It is not easy to describe the Swiss born Susanne Bartsch, the New York party promoter and self-styled ‘Queen of the Night’, but at the beginning of this fascinating new documentary on her, a young RuPaul proffers the simple explanation that she just took over where Andy Warhol left off. By the end of the 86 mins of this very affectionate profile on her, you can appreciate that sums her life up quite perfectly.
The filmmaking duo Anthony & Alex catch her in situ at the iconic Chelsea Hotel, where she has been a long term resident, as she has some extraordinary make-up applied as her team ready her for the latest event she is hosting. Every part of the process of dressing up is a performance to her and a spectacular one to witness as she has a sharp eye (and an even sharper tongue) as they help her creates a new persona for that night.
She has an unwavering and impeccable sense of larger-than-life theatricals and possesses this remarkable talent for extreme fashion that always seems a perfect fit for her, but would look ridiculously out of place on most of us. In the earlier days of her career she promoted and supported many of the best British avant-garde clothing designers and gave them the high-profile recognition that many of them failed to get back home. In turn she introduced her NY interpretation of all this new wave fashion to Tokyo, thus sparking off the start of fashionable young Japanese craving exaggerated and extreme fashions.
However Bartsch really came into her own when she, like the rest of the NY club life, had to deal with the devastating effect of the AIDS pandemic on the city. Her response was the Love Ball, a year in the planning, a truly spectacular event that rallied the fashion community to raise awareness and raise millions for AIDS research. This was the controlling Bartsch at her very best with the eye for the most minute detail, and insisting that every single element was donated free, and then cajoling major industry figures to support it. She was doing what she did better than anyone else, and threw her heart and soul in it to support her friends and the legions of others trying to cope with ravages of this deadly disease.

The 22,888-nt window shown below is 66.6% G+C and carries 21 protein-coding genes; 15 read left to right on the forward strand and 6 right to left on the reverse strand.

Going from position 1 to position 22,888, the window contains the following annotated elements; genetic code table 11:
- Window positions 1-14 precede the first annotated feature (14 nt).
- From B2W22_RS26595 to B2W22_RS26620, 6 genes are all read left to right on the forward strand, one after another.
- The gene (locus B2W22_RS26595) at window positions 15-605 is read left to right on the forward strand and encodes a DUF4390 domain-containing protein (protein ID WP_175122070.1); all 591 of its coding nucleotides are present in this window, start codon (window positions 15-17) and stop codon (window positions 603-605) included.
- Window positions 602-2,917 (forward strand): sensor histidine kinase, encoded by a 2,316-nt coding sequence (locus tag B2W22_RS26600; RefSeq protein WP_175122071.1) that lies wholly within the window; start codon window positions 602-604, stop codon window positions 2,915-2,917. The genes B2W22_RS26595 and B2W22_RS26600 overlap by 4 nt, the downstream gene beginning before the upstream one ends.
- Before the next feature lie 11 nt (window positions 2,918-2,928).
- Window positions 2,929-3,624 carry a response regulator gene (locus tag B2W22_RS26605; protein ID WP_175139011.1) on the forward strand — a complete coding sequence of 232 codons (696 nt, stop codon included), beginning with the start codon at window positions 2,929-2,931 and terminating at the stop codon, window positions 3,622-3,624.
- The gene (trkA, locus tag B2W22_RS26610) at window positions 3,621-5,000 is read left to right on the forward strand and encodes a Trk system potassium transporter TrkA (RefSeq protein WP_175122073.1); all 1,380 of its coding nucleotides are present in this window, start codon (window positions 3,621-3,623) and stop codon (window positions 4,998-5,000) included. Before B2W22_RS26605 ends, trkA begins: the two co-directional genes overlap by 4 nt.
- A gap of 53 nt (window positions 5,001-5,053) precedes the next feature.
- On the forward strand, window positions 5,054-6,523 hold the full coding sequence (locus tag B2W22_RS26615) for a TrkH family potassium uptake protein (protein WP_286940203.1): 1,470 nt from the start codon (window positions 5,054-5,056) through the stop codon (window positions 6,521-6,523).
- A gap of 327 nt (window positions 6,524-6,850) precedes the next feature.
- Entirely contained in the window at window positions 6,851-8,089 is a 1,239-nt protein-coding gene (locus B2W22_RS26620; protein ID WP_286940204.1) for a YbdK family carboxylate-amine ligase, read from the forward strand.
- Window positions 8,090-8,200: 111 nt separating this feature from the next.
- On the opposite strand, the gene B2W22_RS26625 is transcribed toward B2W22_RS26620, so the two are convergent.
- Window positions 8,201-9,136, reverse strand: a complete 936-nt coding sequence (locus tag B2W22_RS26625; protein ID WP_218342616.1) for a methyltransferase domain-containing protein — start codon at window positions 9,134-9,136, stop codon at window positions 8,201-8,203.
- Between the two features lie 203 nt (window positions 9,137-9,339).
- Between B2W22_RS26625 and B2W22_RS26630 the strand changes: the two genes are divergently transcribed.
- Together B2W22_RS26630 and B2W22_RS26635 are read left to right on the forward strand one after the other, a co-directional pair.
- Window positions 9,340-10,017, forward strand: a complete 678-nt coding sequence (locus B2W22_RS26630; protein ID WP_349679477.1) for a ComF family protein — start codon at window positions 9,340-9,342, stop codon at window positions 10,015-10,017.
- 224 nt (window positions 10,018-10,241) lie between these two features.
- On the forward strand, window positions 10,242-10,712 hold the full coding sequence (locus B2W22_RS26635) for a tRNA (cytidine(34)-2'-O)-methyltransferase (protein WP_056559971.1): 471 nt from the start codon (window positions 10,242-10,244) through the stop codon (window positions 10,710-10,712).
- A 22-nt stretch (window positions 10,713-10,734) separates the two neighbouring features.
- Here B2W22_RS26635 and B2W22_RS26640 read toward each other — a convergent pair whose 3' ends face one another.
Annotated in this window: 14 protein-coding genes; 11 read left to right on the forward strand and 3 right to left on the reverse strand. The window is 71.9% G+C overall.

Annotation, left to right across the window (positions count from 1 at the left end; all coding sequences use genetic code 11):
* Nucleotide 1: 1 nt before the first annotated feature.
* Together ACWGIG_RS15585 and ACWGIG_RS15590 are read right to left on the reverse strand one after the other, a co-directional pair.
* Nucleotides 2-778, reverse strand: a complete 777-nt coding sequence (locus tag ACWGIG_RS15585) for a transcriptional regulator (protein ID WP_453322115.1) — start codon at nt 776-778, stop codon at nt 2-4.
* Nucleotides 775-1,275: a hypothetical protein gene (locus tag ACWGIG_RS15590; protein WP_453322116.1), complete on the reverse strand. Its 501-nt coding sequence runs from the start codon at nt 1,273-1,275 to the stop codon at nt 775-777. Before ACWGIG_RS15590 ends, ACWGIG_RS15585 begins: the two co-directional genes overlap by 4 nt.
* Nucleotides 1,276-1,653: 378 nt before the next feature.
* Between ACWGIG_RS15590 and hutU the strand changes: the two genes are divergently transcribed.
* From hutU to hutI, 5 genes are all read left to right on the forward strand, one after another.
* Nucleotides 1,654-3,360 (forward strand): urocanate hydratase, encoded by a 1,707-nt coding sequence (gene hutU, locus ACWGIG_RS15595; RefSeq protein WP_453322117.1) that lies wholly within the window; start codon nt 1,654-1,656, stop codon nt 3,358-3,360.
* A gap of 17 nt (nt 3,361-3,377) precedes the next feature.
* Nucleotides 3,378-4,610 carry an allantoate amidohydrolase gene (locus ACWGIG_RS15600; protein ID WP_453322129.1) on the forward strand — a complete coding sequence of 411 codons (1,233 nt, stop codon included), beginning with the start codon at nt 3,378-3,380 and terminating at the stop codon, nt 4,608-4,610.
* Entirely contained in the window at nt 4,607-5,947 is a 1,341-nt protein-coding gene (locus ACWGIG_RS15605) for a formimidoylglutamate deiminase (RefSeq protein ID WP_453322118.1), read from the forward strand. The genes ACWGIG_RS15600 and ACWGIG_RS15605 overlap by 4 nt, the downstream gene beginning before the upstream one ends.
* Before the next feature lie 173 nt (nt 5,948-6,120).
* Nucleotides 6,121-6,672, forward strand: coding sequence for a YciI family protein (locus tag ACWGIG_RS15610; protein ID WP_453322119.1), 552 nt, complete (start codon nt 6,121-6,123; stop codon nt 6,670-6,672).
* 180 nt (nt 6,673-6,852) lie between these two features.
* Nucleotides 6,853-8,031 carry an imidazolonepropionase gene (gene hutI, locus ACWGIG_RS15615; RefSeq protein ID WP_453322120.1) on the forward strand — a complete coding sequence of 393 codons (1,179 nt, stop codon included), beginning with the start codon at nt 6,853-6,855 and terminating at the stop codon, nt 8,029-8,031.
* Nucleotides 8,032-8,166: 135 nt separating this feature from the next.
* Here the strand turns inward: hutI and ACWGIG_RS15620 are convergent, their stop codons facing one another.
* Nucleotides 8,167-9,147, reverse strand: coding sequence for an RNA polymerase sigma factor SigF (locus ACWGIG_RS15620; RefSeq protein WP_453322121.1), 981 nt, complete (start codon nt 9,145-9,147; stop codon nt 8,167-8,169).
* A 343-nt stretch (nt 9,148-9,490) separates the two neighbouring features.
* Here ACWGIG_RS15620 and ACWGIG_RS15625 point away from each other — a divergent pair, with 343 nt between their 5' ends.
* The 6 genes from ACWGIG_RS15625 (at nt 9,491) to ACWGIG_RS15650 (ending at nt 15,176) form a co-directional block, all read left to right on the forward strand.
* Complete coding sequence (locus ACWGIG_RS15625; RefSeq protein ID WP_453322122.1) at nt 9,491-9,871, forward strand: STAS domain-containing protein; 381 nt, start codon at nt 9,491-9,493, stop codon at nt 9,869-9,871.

Bartsch is heterosexual, but in reality she is more of a gay man than most of the flock of nightclub regulars she surrounds herself with. Once married to the rather odd gym owner David Barton who always seemed to struggle to keep up with his indefatigable wife, she does at least remain on good terms with him. Their rather conventional adult son laden with the name Bradley Bartsch Barton seems an unlikely fit in this abnormal family, fondly describes his mother as often ‘playing a character’.
Towards the end of the profile, Bartsch is preparing for a retrospective of some of her best outfits for an Exhibition at F.I.T. They represent several decades of ‘dressing up’ in costumes designed especially for her by some of the leading avant-garde designers in the world. The fashions, and the finished Exhibit are totally stunning, but suddenly at the Opening Night Party we catch sight of a slightly different Bartsch. Now older, and living alone, she seems more vulnerable as dashes from guest to guest insisting that they give her their response to the show, and for once is in real need of the endorsement of others.
This is unquestionably a riveting tale of a very intriguing woman who has made such a monumental impact of NY’s nightlife and pop culture. However as close as she lets the cameras in, Bartsch still holds back a tad on letting us see too much of the woman behind all the many masks. There is part of her that will always want to remain an enigma, or be exactly like Bradley said …..playing a character….. as long as she can remain ‘on top’ of her game.
This is a perfect record of a slice of NY nightlife that so needed to be made, and kudos to A & A for doing such a good job of it.